Generalized Anxiety Disorder (GAD)
Generalized anxiety disorder (GAD) is characterized by excessive anxiety and worry that is present more days than not for ≥ 6 mo about a number of activities or events. The cause is unknown, although it commonly coexists in people who have alcohol abuse, major depression, or panic disorder. Diagnosis is based on history and physical examination. Treatment is psychotherapy, drug therapy, or both.
GAD is common, affecting about 3% of the population within a 1-yr period. Women are twice as likely to be affected as men. The disorder often begins in childhood or adolescence but may begin at any age.
The focus of the worry is not restricted as it is in other psychiatric disorders (eg, to having a panic attack, being embarrassed in public, or being contaminated); the patient has multiple worries, which often shift over time. Common worries include work and family responsibilities, money, health, safety, car repairs, and chores.
The course is usually fluctuating and chronic, with worsening during stress. Most patients with GAD have one or more other comorbid psychiatric disorders, including major depression, specific phobia, social phobia, and panic disorder.
Diagnosis is clinical based on criteria in the Diagnostic and Statistical Manual of Mental Disorders, Fifth Edition (DSM-5). Patients have excessive anxiety and worries about a number of activities or events. Patients have difficulty controlling the worries, which occur more days than not for ≥ 6 mo. The worries must also be associated with ≥ 3 of the following:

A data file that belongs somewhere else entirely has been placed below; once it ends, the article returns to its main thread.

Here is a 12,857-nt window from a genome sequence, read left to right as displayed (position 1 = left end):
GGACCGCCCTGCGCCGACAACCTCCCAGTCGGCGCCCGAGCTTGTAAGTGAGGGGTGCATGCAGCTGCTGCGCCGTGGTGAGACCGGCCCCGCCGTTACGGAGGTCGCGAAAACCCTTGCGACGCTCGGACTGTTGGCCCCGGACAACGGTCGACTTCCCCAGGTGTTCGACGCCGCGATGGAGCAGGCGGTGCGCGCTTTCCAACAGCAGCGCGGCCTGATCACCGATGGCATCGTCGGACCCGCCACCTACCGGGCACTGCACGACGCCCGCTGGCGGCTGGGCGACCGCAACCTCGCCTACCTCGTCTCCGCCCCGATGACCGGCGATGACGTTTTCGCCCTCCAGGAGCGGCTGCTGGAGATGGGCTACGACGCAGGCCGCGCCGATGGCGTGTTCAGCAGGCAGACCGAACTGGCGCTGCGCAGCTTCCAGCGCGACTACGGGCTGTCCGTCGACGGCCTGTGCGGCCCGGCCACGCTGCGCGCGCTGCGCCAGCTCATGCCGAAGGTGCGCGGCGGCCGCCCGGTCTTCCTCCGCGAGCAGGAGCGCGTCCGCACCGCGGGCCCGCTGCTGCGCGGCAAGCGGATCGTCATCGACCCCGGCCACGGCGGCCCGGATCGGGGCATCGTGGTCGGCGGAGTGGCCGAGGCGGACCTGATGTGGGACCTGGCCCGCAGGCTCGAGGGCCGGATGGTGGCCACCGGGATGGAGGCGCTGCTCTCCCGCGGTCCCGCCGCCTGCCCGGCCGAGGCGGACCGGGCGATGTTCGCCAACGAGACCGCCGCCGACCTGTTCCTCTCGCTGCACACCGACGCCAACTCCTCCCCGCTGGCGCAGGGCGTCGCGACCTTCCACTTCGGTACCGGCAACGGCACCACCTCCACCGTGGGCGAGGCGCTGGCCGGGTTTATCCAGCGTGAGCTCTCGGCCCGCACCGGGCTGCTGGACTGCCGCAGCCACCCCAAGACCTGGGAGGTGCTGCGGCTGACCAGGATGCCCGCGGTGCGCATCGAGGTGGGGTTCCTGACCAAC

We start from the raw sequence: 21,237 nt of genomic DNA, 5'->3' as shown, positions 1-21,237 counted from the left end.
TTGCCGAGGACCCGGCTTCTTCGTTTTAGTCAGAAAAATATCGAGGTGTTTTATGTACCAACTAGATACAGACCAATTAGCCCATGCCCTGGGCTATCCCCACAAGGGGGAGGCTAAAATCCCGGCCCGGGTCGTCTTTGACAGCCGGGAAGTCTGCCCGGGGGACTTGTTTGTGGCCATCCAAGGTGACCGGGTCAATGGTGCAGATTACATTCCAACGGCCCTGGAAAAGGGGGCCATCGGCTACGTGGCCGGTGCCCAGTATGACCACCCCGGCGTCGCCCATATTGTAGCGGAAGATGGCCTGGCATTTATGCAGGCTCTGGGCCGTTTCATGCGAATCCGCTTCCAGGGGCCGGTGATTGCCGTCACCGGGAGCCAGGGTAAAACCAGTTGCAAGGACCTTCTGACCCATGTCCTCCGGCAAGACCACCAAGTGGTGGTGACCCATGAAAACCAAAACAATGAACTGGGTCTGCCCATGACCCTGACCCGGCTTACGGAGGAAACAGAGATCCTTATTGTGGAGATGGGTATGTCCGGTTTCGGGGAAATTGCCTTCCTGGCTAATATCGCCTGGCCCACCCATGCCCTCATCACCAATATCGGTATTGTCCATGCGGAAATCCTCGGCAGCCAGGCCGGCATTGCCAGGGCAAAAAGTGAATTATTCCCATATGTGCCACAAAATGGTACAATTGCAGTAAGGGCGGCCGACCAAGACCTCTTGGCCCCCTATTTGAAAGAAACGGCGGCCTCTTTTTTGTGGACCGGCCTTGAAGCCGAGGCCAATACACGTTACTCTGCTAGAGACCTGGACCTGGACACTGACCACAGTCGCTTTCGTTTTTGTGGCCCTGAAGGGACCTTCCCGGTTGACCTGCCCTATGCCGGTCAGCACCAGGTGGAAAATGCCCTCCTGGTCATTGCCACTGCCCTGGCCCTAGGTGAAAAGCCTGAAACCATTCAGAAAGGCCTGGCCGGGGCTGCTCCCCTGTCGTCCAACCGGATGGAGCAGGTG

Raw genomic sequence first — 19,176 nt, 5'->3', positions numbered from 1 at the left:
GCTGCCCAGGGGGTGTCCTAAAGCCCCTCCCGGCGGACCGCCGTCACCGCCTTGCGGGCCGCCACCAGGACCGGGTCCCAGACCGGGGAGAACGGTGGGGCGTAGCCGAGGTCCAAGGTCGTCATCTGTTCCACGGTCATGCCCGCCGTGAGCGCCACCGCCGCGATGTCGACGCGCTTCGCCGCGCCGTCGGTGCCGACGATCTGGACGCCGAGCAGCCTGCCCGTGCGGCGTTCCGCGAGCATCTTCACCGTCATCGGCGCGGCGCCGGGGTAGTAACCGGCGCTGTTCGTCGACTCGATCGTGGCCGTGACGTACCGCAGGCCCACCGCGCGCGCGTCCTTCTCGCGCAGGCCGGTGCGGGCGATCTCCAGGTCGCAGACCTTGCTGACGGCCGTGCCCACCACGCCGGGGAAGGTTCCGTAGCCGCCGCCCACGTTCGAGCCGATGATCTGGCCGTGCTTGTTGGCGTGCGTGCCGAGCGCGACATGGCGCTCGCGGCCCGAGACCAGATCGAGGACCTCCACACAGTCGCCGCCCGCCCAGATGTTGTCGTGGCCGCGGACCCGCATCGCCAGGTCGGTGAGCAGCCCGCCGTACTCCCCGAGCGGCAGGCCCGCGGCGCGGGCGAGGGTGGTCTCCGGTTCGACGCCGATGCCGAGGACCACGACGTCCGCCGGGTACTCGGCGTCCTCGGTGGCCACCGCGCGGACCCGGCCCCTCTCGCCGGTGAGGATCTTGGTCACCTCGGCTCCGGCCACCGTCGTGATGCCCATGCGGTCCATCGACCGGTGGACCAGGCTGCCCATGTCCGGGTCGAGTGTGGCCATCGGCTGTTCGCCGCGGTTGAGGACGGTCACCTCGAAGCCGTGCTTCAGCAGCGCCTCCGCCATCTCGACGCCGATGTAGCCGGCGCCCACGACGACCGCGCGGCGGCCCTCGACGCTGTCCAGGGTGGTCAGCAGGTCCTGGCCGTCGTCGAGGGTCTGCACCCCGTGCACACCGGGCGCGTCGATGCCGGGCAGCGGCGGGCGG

Also, the anxiety and worry cannot be accounted for by substance use or another medical disorder (eg, hyperthyroidism).
Certain antidepressants, including SSRIs (eg, escitalopram, starting dose of 10 mg po once/day) and serotonin-norepinephrine reuptake inhibitors (eg, venlafaxine extended-release, starting dose 37.5 mg po once/day) are effective but typically only after being taken for at least a few weeks. Benzodiazepines (anxiolytics—see Table: Benzodiazepines) in small to moderate doses are also often and more rapidly effective, although sustained use may lead to physical dependence. One strategy involves starting with concomitant use of a benzodiazepine and an antidepressant. Once the antidepressant becomes effective, the benzodiazepine is tapered.
Buspirone is also effective; the starting dose is 5 mg po bid or tid. However, buspirone can take at least 2 wk before it begins to help.
Psychotherapy, usually cognitive-behavioral therapy, can be both supportive and problem-focused. Relaxation and biofeedback may be of some help, although few studies have documented their efficacy.